As an A's fan, I'm used to the team being underestimated before the start of the baseball season, and the team surprising all the doubters with a tremendous run. Last year, the team was compared to the lowly Kansas City Royals, and widely anticipated to finish in last place in the American League West. Instead, despite a rash of injuries to key players, the A's youngsters far outperformed expectations and the team finished with an 88-74 record, good enough for second place in the division, and at one point in August, owned the division's best mark.
Now, only a few days away from Opening Day against the Yankees, the A's off-season changes and player experience has vaulted them into the favorites category by a lot of sports experts - not the least of which is ESPN, the sports media monolith. While this week's issue of Sports Illustrated picks the A's to win their division, and defeat the Yankees in the first round of the playoffs, only to lose to the White Sox, who they have pegged to repeat as World Series champions, ESPN offers no limits on their expectations for the men in green and gold. In their cover story for the magazine's April 10th issue, titled, "The Hot Pick: In 2006, the A's are Money".
In fact, ESPN's love for the A's goes beyond a single cover story. In the media site's "expert predictions", three selected the A's to win the World Series, and only a pair said the A's wouldn't reach the playoffs at all. Every other writer had them pegged as the division champs or wild card winner, and most were leaning to the former. Additionally, four of the writers said that ace pitcher Rich Harden would capture the Cy Young award, while another said Eric Chavez would garner the Most Valuable Player trophy.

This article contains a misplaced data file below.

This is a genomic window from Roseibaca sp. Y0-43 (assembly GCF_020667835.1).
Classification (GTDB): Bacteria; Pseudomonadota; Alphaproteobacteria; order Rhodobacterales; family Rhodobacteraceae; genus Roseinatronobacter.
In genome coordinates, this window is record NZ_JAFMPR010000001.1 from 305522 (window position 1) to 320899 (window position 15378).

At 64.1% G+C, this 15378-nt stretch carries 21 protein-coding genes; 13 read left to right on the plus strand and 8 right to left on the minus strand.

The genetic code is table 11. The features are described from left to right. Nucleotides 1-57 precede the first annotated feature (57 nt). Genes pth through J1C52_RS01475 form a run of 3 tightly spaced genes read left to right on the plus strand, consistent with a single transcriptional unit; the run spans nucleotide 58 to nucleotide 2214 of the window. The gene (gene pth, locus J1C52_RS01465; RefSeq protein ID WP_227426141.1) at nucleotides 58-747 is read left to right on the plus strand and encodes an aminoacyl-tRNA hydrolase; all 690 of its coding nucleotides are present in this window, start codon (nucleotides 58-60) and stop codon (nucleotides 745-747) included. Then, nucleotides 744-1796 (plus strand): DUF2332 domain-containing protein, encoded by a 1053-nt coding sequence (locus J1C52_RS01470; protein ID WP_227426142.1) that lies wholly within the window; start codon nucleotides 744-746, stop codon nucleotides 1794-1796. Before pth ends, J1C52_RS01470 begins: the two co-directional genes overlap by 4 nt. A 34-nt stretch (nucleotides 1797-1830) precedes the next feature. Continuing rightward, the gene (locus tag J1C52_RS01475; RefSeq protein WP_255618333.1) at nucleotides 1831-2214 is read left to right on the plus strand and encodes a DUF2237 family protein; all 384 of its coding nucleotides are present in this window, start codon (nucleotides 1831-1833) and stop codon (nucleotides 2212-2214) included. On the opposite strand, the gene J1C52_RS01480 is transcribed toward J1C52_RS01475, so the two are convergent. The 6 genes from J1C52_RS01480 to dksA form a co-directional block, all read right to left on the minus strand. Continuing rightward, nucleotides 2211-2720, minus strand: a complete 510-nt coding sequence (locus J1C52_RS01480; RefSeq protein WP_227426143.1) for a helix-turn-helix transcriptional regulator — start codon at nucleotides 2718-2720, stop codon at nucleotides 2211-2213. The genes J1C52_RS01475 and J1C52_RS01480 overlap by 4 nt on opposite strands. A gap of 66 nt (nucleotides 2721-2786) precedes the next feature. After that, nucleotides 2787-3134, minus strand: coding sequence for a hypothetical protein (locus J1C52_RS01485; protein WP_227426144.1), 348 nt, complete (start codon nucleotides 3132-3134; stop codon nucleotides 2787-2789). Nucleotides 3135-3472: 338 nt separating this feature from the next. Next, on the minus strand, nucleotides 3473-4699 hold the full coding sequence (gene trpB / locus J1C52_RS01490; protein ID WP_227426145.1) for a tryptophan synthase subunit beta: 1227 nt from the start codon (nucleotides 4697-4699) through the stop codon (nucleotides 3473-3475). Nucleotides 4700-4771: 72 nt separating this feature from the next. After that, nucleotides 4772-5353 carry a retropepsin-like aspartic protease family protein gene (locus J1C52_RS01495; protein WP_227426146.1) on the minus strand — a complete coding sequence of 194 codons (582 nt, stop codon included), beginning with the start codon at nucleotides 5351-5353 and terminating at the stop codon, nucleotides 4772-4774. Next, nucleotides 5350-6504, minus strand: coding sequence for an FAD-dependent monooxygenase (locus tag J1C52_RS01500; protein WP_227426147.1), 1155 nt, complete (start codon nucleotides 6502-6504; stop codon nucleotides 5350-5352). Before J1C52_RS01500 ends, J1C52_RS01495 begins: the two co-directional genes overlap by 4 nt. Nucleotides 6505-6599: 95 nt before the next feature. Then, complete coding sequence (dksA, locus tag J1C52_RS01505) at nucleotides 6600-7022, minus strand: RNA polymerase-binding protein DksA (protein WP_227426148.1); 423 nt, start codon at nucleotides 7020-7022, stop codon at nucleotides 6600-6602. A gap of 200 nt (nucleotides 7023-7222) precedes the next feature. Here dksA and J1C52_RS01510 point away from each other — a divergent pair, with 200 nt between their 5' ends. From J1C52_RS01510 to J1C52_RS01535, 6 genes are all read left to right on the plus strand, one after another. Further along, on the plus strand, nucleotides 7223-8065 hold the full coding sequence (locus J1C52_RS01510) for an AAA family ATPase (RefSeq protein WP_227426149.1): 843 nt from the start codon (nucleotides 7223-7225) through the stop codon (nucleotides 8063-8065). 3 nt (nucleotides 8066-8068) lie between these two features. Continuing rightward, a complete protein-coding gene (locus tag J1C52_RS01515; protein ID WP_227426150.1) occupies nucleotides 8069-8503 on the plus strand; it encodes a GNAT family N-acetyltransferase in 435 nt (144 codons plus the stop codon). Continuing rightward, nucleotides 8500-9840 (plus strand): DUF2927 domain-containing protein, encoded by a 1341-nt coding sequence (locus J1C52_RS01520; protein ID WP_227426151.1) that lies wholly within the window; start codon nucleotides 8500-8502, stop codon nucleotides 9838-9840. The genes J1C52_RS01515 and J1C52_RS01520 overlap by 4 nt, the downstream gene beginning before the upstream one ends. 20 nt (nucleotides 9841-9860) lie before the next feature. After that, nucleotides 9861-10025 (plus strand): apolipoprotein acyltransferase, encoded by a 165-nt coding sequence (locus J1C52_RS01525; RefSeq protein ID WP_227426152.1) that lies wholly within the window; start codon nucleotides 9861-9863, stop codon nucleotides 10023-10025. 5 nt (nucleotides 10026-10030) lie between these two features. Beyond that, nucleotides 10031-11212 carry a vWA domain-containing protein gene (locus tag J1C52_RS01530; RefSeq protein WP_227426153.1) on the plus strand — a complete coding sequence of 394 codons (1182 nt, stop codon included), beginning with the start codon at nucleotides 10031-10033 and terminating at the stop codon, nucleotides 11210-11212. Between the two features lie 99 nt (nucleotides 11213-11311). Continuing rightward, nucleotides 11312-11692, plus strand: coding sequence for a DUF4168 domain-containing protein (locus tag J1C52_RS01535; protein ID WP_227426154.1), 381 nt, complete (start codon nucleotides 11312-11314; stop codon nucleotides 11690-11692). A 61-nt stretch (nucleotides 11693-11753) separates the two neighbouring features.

All of this positive media coverage is confusing to us diehard fans, accustomed to rooting for an underdog. Now, as an avid Athletics Nation member and partial season ticket holder, I've already received a number of inquiries for potential unused tickets and games are already being booked months in advance. I expect to watch our team fulfill its destiny and win it all for the first time since 1989.
Listening to ''Back to Basics'', by 4 Strings (Play Count: 17)